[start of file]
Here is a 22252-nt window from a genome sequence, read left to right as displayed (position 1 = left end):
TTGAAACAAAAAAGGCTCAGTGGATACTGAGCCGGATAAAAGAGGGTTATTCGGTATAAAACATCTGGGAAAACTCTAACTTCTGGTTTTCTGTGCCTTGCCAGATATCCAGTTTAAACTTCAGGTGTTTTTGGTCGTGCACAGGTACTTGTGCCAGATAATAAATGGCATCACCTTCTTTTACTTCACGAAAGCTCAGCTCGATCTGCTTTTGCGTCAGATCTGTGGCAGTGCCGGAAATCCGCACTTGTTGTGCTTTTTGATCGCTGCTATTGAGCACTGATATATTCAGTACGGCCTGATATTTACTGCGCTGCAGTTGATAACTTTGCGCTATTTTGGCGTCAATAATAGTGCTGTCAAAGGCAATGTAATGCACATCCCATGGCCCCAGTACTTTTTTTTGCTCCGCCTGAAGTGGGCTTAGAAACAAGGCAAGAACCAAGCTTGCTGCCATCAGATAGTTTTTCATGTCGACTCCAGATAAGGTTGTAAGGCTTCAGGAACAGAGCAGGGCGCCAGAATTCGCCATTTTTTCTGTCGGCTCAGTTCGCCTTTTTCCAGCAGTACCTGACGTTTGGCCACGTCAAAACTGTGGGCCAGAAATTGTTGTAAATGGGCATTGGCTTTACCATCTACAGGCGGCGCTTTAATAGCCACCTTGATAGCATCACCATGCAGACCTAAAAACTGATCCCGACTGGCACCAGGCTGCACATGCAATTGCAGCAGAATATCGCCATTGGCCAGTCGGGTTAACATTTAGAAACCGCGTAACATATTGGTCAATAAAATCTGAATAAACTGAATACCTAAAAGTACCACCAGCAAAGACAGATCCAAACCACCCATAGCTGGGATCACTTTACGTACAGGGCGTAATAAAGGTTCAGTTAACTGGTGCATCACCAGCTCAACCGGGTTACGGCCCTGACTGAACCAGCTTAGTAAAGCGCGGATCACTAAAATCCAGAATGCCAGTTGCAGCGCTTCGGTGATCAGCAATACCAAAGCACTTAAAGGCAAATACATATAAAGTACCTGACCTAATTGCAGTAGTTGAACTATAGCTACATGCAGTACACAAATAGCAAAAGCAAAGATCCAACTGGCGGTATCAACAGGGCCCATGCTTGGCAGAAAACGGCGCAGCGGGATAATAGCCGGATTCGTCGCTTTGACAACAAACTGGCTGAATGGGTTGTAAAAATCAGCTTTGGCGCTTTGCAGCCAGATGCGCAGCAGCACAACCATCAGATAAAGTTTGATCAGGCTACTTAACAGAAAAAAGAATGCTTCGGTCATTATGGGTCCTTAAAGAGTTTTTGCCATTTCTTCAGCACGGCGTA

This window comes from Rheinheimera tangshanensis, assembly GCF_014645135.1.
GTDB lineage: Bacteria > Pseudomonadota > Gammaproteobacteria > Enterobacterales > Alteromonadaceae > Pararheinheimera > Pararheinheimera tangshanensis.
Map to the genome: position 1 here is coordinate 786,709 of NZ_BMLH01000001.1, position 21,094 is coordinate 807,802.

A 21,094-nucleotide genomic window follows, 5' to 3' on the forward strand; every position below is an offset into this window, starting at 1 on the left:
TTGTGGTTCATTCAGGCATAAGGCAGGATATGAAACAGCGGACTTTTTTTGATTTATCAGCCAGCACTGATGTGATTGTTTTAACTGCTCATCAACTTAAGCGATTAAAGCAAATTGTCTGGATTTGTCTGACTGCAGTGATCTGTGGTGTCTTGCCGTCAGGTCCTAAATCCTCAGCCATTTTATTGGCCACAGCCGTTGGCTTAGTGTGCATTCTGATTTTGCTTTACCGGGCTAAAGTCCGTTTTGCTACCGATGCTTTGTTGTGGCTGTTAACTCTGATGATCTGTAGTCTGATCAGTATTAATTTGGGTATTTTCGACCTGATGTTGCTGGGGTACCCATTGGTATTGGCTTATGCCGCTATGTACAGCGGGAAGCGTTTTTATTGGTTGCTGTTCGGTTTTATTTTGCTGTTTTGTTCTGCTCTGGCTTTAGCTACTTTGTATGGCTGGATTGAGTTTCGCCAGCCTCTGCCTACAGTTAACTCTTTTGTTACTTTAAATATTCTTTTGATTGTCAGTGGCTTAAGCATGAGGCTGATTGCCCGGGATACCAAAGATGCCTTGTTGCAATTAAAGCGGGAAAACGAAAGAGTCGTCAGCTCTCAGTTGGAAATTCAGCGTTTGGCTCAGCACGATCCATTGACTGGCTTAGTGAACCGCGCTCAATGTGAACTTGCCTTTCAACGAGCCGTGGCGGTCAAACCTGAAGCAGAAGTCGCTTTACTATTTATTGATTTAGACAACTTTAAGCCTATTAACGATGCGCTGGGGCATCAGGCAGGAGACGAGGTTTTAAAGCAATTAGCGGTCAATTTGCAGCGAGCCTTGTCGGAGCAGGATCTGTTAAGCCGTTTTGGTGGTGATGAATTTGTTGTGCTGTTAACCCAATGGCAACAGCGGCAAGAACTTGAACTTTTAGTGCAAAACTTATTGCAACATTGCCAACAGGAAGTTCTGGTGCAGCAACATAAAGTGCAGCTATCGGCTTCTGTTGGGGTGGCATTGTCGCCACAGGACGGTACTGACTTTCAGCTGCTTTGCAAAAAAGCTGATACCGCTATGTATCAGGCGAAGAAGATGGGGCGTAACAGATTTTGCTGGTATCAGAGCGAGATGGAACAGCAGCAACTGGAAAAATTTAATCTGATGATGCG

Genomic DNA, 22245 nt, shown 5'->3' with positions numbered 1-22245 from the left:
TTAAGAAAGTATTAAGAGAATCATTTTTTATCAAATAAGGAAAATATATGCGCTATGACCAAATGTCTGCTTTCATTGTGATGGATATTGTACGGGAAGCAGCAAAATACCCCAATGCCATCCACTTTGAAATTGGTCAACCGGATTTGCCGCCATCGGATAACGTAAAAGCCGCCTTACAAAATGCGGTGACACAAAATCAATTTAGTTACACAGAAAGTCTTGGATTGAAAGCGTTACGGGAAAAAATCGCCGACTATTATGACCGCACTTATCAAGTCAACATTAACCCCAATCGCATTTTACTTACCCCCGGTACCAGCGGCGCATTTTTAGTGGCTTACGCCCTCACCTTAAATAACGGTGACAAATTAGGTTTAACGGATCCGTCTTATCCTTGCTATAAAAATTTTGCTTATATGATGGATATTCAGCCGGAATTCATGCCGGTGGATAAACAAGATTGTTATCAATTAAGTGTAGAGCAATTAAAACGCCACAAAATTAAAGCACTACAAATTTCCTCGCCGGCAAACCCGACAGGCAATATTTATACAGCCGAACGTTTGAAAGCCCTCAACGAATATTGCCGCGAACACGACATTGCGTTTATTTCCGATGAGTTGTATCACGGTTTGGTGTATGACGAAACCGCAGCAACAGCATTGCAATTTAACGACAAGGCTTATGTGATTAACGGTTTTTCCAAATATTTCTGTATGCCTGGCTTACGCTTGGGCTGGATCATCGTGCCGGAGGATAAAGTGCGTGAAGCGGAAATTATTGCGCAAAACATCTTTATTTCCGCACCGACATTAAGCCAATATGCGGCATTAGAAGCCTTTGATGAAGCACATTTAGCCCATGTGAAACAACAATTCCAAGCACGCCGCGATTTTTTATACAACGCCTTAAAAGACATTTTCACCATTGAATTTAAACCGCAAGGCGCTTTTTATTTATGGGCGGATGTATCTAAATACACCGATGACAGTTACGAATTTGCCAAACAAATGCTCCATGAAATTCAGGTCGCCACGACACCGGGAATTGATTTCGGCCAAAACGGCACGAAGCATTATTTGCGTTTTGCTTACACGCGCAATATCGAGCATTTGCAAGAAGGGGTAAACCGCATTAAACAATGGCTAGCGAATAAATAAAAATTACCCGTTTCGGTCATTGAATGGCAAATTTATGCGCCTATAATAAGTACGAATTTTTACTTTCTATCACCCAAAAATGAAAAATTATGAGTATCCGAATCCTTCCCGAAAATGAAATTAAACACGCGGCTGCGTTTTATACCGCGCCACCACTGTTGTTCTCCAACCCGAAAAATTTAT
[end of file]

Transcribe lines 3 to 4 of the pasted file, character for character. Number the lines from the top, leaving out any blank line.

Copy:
This window comes from Rheinheimera tangshanensis, assembly GCF_014645135.1.
GTDB lineage: Bacteria > Pseudomonadota > Gammaproteobacteria > Enterobacterales > Alteromonadaceae > Pararheinheimera > Pararheinheimera tangshanensis.